So my buddy Theo asked me yesterday if I was going to do a follow up predictions post this year. He then politely reminded me of my wildly inaccurate bitcoin prediction :-/ So I figured I should at the very least give myself grades on the predictions from last year before I make new ones for 2015.
To see last year’s predictions go here
So here they are:
1. Amazon takes on chromecast/roku/apple tv.
I nailed this one on the head, if you count the Amazon Fire TV stick. Which I bought for $20 on pre-sale. Regular price is $40-50 like I had predicted. The Amazon Fire TV box is also selling really well compared to roku/appleTV/chromecast.
2. Apple TV comes out and is clear.
FAIL. This didn’t happen. I have different reasons for why I think that may be the case, one big one being that TVs are becoming commoditized. Apple would want to have 8K or very least 4K TVs, and there isn’t enough content out there readily available for them yet. They are moving a lot of Apple TV boxes though. Either way this was a miss.
3. Facebook crosses 1.4B users.
According to Facebook’s own stats page, they had 1.35Billion users in September. No clue on how their growth went during the last 3 months, or if the WhatsApp users or Instagram users are counted into this total. Technically I missed on this one, but was very close.
4. Bitcoin passes $2500.
WOW I got this one wrong. This morning (Jan 4) BTC was hovering around $260. When I wrote the $2500 number I was super bullish on it and it was hovering around $1000. I no longer feel bullish on btc as a currency, or even an investment. I think we’ll see it hover in the 300-400$ range for a while, which is actually unprofitable for mining which could result in it crashing if the miners stop mining. I do see a lot of potential in the technology, but less so in mainstream adoption happening in 2015, and even less so in it displacing a major currency.
5. Amazon takes on payments.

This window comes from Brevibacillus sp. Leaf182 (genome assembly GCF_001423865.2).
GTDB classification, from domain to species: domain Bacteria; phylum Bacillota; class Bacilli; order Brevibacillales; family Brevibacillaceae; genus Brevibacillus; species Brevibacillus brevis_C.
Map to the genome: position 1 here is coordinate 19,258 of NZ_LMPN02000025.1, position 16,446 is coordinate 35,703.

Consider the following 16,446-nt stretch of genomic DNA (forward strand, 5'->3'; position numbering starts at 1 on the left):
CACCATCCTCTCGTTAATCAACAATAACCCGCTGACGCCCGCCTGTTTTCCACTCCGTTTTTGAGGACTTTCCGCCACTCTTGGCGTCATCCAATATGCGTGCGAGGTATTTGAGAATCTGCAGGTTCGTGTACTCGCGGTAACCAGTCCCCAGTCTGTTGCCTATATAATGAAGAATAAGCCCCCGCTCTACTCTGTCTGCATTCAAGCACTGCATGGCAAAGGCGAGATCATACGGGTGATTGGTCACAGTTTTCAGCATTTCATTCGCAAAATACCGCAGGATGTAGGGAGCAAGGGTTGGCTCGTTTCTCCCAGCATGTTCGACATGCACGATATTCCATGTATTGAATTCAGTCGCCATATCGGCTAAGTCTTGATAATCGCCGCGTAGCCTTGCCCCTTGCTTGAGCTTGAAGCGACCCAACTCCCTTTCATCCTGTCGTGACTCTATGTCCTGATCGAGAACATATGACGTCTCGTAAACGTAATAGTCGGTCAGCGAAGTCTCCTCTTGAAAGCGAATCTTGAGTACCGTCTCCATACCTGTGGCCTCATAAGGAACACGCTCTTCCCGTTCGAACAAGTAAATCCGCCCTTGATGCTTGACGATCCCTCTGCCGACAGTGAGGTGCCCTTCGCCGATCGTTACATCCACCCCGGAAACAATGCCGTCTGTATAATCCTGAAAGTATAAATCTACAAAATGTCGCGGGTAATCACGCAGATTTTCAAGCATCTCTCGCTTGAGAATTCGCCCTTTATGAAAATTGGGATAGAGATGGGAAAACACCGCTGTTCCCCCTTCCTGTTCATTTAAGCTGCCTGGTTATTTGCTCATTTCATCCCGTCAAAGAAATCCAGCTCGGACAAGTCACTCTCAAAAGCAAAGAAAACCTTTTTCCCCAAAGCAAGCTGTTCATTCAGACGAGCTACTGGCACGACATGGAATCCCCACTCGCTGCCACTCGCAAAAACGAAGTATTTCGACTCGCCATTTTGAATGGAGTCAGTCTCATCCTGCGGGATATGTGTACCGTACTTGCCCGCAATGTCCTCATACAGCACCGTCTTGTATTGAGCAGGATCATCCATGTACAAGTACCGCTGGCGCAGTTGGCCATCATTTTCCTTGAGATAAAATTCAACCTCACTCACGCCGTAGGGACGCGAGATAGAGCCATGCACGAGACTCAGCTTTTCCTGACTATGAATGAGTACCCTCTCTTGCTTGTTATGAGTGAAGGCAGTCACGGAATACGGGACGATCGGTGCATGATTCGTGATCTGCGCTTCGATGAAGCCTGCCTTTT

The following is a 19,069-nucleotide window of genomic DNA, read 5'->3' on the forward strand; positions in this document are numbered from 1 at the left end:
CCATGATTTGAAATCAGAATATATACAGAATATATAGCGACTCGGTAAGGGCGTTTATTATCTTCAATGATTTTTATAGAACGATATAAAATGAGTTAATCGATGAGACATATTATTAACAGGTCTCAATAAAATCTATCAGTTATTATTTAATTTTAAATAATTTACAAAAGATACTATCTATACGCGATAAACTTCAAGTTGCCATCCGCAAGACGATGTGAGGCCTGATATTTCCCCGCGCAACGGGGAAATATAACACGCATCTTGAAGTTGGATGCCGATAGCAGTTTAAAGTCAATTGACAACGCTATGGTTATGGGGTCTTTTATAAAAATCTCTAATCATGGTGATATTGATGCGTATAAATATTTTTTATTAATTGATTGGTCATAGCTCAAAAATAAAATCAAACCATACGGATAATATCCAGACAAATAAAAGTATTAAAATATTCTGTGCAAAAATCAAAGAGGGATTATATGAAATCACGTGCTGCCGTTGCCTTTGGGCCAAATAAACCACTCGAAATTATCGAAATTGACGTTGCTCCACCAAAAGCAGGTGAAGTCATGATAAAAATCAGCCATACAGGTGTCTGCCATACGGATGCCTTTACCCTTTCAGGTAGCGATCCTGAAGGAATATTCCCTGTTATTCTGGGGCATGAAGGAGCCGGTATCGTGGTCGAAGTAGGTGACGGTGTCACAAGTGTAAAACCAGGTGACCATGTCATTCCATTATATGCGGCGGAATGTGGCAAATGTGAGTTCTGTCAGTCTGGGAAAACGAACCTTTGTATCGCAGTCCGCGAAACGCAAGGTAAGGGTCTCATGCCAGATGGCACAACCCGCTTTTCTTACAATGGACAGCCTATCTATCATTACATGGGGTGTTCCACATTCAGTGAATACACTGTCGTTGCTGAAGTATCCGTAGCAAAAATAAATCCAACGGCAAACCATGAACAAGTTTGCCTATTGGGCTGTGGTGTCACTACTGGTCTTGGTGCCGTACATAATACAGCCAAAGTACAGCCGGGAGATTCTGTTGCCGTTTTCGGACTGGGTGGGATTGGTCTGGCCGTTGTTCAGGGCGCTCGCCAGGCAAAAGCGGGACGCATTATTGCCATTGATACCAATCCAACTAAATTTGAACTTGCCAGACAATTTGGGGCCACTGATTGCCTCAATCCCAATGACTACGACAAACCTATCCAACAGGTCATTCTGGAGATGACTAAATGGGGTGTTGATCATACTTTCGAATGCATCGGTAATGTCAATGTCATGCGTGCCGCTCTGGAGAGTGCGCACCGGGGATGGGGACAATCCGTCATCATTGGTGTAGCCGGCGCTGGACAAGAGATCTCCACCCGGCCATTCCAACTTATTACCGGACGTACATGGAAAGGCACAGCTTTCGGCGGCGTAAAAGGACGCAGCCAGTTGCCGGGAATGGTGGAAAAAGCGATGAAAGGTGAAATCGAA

So Amazon did make some moves to roll out square competitor solutions, and also competing with stripe for web based credit card processing. They never did roll out mainstream payment options with big established merchants. It could be just that its such a thin margin business that it wasn’t worth their investment?
6. 7-11 takes on Fedex and UPS
This never happened. Aside from amazon lockers 7-11 added, nothing interesting came out that company this year. I probably assumed the cost of doing anything of this scale was lower than it actually turns out to be. Plus the staff requirements would change 7-11 drastically.
7. JetBlue and Virgin America merge
This never happened either. The fact oil prices plunged in the second half of the year probably helped both firms financially, and perhaps even saved Virgin America which was on the verge of bankruptcy. With less impending doom, I don’t think we’ll see this happen. JetBlue is expanding through LatAm now, and VA probably will add more routes this year. I still think it makes sense, similar cultures, similar planes, lots of consolidation going on in this market (AA + UsAir, SouthWest + Airtran, etc).
8. Same day delivery expands from lots of e-commerce players
So this was a hit, and a miss. We didn’t see Whole Foods roll out delivery, but we did see third party companies tackling this (instacart, postmates, wunwun, etc). We also saw Amazon do same day delivery in NYC, and expansion of Google same day delivery in SF.
9. Twitter will post disappointing revenue figures
Yup this continues to be true. Twitter has lost tons of cash every quarter since their IPO. I bet we see Dick Costolo lose his job before June 2015. I’m still bearish on them (I don’t own their stock, or have any positions on it).
10. Many big box stores start downsizing their stores.
This happened a lot. Sears/Kmart shut a bunch of stores, and repurposed the square footage in a number of others to sublease the space or other real estate plays. We also saw companies like ToysRUs & BestBuy focus on smaller footprint stores.
Stay tuned for 2015 predictions coming soon.
Great recap Brian! You are a tech Nostradamus.
I would counter argue that Amazon is all over razor thin margin businesses (e.g. books & electronics). Not sure why it hasn’t pursued payments more aggressively, but it does seem focused on logistics (robots/ even faster delivery) and content (original video / publishing) for now.
Looking fwd to your 2015 divinations!
By getting more outsiders using their payment network, it doesn’t necessarily bring more economies of scale to amazon whereas robots can reduce their marginal cost of deliveries and also keep target/walmart/kmart/etc at bay with higher barriers to entry.